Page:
In just the last two weeks two Honduran human rights activists were killed for their outspoken defense of indigenous land rights. Their murders are part of the growing backlash against civil society around the world. We need to take concrete steps to reverse the trend – there’s no time to waste.
Like so many others across the globe, Oxfam condemns the tragic assassinations of Berta Cáceres and Nelson García, renowned indigenous leaders and environmental activists in Honduras. Their brutal murders are an enormous loss to human rights defenders around the world.
We know that space for activists like Berta and Nelson—and the organization Berta co-founded, the National Council of Popular and Indigenous Organizations of Honduras (COPINH)—to organize, mobilize, speak out, influence and hold the powerful to account is shrinking. As extreme economic inequality deepens around the world so too does the risk of “political capture” by the wealthy elite, with grave consequences for rights-based development agendas. At Oxfam we will continue to work with our colleagues in this fight. We will continue to speak out and defend the political spaces claimed by women and men like Berta and Nelson, and their lands.
Their murders are a chilling reminder that working on “who decides to extract, and who gets what” in natural resource-dependent countries is risky, and dangerous.
Last month, I was in Lima for the Global Conference of the Extractive Industries Transparency Initiative (EITI). Launched by Tony Blair more than ten years ago, the EITI brings together business, governments, and NGOs in dialogue to deliver improved accountability over financial flows from mining, oil, and gas activities in compliant countries—of which Honduras is one.
A day before the conference officially opened, I spoke at a side-event that Oxfam co-hosted with Publish What You Pay, Grupo Propuesta Cuidadana and the Peru Support Group. We put front and center the reality that citizens, activists, and journalists—from Guatemala to Cambodia; Azerbaijan to Equatorial Guinea and Peru—are being harassed, jailed and killed as they defend of their lands and fight corruption.
Not 15 minutes after I left the stage, the EITI conference was engulfed in an internal governance crisis on the right of the civil society constituency to select its own board members. To protect its rights under EITI rules, and avoid setting a dangerous precedent, civil society staged a protest to insist that its right to independent decision making be respected. The EITI theory of change depends on free, informed and robust civil society that is able to demand concrete reform, and critique governments and companies.
Despite the crisis being resolved—to me, it signaled a much larger problem: rather than be seen as essential voices holding power holders to account, citizens are increasingly being seen as a problem, to be silenced.
We know that EITI is not alone in grappling with the issue of closing civil society space. Stakeholders in EITI, including donors, should take action, and look to other initiatives such as the Open Government Partnership to see how they are responding to this issue. There is much to do, and there are a few things we can do right now:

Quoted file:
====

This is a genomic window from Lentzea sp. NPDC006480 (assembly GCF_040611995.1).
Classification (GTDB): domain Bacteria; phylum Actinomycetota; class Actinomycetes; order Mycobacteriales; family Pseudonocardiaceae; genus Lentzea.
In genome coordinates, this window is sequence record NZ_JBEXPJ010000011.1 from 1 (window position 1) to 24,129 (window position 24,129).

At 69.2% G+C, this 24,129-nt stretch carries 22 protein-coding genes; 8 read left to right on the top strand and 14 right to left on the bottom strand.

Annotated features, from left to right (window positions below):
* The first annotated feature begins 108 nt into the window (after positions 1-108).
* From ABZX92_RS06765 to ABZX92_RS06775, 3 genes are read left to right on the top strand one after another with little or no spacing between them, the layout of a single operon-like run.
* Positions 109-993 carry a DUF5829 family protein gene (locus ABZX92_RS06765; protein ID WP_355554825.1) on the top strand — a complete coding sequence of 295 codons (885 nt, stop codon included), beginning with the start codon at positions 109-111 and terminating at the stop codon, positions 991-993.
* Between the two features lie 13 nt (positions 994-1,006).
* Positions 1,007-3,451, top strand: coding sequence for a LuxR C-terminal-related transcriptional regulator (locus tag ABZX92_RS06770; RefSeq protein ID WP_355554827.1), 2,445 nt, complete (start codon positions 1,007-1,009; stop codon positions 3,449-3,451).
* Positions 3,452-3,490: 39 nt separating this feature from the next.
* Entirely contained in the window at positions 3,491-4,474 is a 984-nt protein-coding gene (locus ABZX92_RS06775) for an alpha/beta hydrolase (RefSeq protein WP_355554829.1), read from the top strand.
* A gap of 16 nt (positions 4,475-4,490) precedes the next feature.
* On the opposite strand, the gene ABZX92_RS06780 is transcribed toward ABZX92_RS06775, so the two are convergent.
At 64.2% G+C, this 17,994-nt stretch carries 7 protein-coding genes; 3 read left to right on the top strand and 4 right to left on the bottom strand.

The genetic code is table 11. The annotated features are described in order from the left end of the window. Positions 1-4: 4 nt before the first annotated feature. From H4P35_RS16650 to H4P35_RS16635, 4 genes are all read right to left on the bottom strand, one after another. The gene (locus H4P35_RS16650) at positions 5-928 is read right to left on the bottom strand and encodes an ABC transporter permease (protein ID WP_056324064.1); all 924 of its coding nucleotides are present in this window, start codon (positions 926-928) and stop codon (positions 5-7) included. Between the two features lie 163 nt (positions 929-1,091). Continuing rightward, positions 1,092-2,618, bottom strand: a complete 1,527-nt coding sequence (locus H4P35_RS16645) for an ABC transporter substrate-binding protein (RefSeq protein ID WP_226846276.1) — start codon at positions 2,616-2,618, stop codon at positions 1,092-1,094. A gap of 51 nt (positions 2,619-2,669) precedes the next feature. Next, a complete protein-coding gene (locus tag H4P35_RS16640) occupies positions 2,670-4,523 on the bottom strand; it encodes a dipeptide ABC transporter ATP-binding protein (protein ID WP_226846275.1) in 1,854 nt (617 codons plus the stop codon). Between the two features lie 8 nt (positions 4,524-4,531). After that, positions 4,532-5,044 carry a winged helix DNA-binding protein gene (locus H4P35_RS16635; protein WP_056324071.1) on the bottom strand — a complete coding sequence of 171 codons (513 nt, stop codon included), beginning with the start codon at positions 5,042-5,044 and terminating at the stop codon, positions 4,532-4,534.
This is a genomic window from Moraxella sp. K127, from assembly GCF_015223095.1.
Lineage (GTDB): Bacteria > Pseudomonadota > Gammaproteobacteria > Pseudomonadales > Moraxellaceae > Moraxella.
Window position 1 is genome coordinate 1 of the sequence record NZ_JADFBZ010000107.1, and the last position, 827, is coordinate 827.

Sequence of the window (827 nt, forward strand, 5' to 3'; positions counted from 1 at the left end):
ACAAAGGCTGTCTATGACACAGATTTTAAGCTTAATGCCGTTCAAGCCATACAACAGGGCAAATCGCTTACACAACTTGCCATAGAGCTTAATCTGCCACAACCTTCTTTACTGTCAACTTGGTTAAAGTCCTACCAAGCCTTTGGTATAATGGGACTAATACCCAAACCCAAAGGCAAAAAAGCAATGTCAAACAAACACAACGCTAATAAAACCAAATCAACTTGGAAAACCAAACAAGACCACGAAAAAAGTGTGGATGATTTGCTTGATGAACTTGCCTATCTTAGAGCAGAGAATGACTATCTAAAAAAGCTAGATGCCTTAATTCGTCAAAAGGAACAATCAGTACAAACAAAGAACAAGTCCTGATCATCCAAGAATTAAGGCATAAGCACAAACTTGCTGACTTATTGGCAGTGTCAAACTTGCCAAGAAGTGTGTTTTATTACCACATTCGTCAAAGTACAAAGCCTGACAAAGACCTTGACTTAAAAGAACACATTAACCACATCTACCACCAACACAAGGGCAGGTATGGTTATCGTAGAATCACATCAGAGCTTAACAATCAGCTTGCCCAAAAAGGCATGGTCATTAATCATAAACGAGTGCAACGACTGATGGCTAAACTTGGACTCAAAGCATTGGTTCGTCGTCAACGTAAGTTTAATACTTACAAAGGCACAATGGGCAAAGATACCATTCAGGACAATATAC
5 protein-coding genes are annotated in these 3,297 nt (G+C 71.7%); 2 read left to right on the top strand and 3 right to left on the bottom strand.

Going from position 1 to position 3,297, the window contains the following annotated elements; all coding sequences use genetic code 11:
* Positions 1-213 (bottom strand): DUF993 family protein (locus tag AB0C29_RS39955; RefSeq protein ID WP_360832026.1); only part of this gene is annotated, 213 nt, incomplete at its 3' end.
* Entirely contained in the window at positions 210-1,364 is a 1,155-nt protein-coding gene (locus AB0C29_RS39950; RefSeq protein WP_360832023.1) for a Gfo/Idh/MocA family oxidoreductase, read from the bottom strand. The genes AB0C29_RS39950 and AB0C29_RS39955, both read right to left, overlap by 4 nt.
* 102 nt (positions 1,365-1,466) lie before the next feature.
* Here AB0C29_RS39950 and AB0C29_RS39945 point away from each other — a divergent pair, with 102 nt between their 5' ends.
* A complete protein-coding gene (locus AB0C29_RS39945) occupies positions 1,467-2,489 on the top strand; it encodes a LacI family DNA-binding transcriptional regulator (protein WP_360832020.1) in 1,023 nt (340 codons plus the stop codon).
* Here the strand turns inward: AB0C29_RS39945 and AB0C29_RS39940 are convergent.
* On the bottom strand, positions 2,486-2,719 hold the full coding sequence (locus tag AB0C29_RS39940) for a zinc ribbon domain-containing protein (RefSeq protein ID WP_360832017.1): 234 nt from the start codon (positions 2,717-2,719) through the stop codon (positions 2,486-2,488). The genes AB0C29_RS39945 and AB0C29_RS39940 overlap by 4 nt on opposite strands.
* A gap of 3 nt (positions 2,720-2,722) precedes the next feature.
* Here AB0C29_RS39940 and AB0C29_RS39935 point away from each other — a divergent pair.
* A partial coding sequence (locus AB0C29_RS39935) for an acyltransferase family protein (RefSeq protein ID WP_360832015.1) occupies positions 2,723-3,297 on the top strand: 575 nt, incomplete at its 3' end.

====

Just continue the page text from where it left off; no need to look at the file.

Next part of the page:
- Donors need to take an expansive view of civil society. While threats to local civil society organizations must not be tolerated within EITI, donors, diplomats and others must take an expansive view of “civil society”, and use their institutional muscle, to ensure space for civic engagement on important natural resource public policy issues is protected.
- Donors and INGOs can work closely to help protect advocates by making greater use of the international human rights system. The UN Special Rapporteur on the Rights to Freedom of Peaceful Assembly and of Association Maina Kiai recently conducted a study on attacks on organizations and individuals working on extractive industry issues. “The presence of a robust, vocal and critical civil society sector guarantees, almost without exception, that a State also possesses a good business environment,” Kiai said.
- Donors should support the development of the non-formal side of civil society by supporting a wide variety of grassroots community based organizations, social movements and groups, trade unions and active (online) citizens and their ability to claim their rights.
I reiterate the challenge I put to the EITI, and extend it to all governments, businesses, and investors. Will you be part of the solution or part of the problem? If transparency works only to supply numbers in reports that aren’t used–or worse, can’t be used by citizens to push for concrete change–EITI and other voluntary initiatives will be part of the problem. If transparency is used as “open washing” by governments who have no interest in true accountability, EITI and other voluntary initiatives will continue to be part of the problem.
If, though, transparency efforts like EITI shine a light on how the information produced should be used and stands up to protect the space for citizens, CSOs, journalists and others in an accountability ecosystem to push for concrete change, they can be part of the solution.
The new EITI Global Board has its work cut out for it. It must rebuild the trust that was broken in Lima. An immediate first step is to ensure that the EITI Civil Society Protocol of 2015 is comprehensively applied in every country context, and swift action taken when the minimum standards here are broken. Lives are at risk.
Join Oxfam and take action now to end violence against other community leaders in Honduras.